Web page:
5 Pretty Landscaping Ideas for Your Raised Beds

After building easy DIY raised garden beds comes the fun part of personalizing them. Raised bed landscaping can help deter weeds and give your garden a personal touch.

Plus the prettier your garden is, the more likely you’ll want to spend time out there tending to your veggies.

Around my raised beds, I added a river rock border and a paver stone path surrounded by ground cover and mulch. These are my favorite raised bed landscaping ideas to get you started.

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  • Tape measure
  • String
  • Stakes
  • River rocks
  • Shovel
  • Pavers
  • Paver sand
  • Mallet
  • Ground cover plants (sedum tiles and Scotch Moss work well)
  • Cardboard
  • Weed barrier
  • Pea gravel
  • Mulch

1. Lay a River Rock Border

Every river rock is different, which makes river rock a forgiving material when used as a border. You don’t have to be perfect. You can lay the rocks down however you like and your garden will look pretty.

Stake the string in place to mark where you want your river rocks to be, using the tape measure as needed. Then lay out your rocks one by one, making sure each rock touches the next rock in the border.

I went with a square shape around my garden beds. Once I measured where the square should be, it was easy to place the rocks roughly around the edges.

If you want to be picky about it, you can choose one side of your border to have the flatter side of the rock, so you get a clean edge. But whether you’re picky or not, your border is going to look great!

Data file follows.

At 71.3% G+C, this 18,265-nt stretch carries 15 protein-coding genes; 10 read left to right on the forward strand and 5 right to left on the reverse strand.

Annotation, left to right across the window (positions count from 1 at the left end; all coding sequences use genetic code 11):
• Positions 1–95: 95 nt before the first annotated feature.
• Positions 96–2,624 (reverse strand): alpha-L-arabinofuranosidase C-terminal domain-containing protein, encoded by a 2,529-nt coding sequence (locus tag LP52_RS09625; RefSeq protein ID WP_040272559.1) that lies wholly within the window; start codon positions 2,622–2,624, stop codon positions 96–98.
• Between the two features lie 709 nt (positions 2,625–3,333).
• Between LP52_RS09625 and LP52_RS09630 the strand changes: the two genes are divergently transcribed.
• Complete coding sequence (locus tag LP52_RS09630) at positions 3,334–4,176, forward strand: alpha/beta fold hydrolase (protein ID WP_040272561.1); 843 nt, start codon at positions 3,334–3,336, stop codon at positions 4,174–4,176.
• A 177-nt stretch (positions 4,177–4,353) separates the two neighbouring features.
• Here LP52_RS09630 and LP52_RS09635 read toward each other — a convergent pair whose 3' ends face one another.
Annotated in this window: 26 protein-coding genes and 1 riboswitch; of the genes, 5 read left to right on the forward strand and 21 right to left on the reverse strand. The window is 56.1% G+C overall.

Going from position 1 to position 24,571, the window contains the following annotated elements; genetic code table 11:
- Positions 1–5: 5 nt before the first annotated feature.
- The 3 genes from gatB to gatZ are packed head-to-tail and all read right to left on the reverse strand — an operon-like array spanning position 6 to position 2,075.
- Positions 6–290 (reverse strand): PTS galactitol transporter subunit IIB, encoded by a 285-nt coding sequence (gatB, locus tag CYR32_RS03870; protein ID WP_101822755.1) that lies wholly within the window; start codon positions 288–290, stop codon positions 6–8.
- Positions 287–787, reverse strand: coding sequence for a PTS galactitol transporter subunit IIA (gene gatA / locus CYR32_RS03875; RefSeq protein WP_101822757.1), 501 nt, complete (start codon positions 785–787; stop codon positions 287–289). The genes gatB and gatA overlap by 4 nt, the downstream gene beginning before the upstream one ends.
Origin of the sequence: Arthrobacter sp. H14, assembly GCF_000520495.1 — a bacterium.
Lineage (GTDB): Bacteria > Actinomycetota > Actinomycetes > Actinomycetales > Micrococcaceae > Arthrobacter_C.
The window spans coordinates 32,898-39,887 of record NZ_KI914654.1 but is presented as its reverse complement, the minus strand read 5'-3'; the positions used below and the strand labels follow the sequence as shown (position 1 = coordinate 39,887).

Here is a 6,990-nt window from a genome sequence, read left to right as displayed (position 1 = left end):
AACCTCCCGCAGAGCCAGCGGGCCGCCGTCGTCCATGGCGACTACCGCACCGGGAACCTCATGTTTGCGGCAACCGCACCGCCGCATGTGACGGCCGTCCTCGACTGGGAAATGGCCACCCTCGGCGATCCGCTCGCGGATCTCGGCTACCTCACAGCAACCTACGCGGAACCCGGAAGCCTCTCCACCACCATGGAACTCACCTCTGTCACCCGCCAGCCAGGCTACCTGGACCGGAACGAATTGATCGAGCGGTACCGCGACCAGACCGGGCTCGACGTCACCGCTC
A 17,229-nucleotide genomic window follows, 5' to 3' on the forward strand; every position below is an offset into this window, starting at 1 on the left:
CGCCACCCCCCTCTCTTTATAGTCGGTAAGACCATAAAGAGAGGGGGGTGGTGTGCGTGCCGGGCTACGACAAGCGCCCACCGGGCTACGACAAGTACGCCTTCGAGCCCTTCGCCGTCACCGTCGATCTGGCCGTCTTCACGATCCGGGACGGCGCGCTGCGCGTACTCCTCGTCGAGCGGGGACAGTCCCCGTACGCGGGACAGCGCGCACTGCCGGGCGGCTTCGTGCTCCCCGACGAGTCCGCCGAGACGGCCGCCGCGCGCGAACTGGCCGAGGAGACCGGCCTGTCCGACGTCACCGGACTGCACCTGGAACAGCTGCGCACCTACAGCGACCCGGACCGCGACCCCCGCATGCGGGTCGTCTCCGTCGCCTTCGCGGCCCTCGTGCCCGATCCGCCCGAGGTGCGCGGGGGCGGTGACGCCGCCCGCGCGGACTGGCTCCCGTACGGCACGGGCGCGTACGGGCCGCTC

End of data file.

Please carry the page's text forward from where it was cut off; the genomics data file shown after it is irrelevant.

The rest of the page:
2. Install a Paver Stone Pathway

Next choose your pathway material. I went with square pavers. You could use flagstone or nothing at all if you want to make it easy. I like flagstone since it’s more forgiving like river rock. But I didn’t consider that when I chose pavers.

Pavers require precision.

If you go with pavers, start by laying them out approximately where you’d like them to go. Test out how far you want your pavers spaced out by walking across them and adjusting until the spacing feels right.

Mine are 12 inches apart. This is a nice distance for casually walking across the garden at a reasonable pace. For days when I’m taking long strides in a hurry, the pavers are a tad close. Figure out what works for you.

You’ll also need to consider how the pavers will fit within your space. Maybe you wanted them 14 inches apart, but they’ll fit better 11 inches apart, for instance.

Dig Your Paver Trench

Once you’ve figured out where you’d like your pavers to go, stake your string on each side of your future paver path. Set the pavers to the side and start digging a trench along your defined path.

The first time I did this, I dug the trench deep enough for my pavers to be flush with the ground. My pavers spent most of the following winter under mud and rainwater, and I got to redo them the next spring. Oops. The second time around, I kept the trench at a depth that would put the pavers an inch above ground.

Digging a trench for paver steps in garden
Isn’t there a moment like this in every project? I spilled the dirt from the trench.

You’ll also be adding paver sand under the pavers and pea gravel or mulch around the pavers, so factor that into your depth. If your pavers are two inches tall, you can dig your trench 1.5 inches deep and add half an inch of paver sand.

Lay Your Pavers

After you dig your trench to your preferred depth, pour your paver sand into your trench, spread it out and start adding your pavers one by one. The paver sand makes it much easier to level the pavers, and it helps keep them from sinking or moving too much over time.

Installing a paver stone path around raised beds

For each paver, you want to make sure it’s square with your path, square with the pavers on both sides and level with the nearby pavers. This is why I should have used flagstones.

You can keep lifting your paver and adding or removing sand until it’s right. When all else fails, use your mallet to pound the paver into place.

Once the path is in place, you can add some of the dirt you removed back into your trench between the pavers.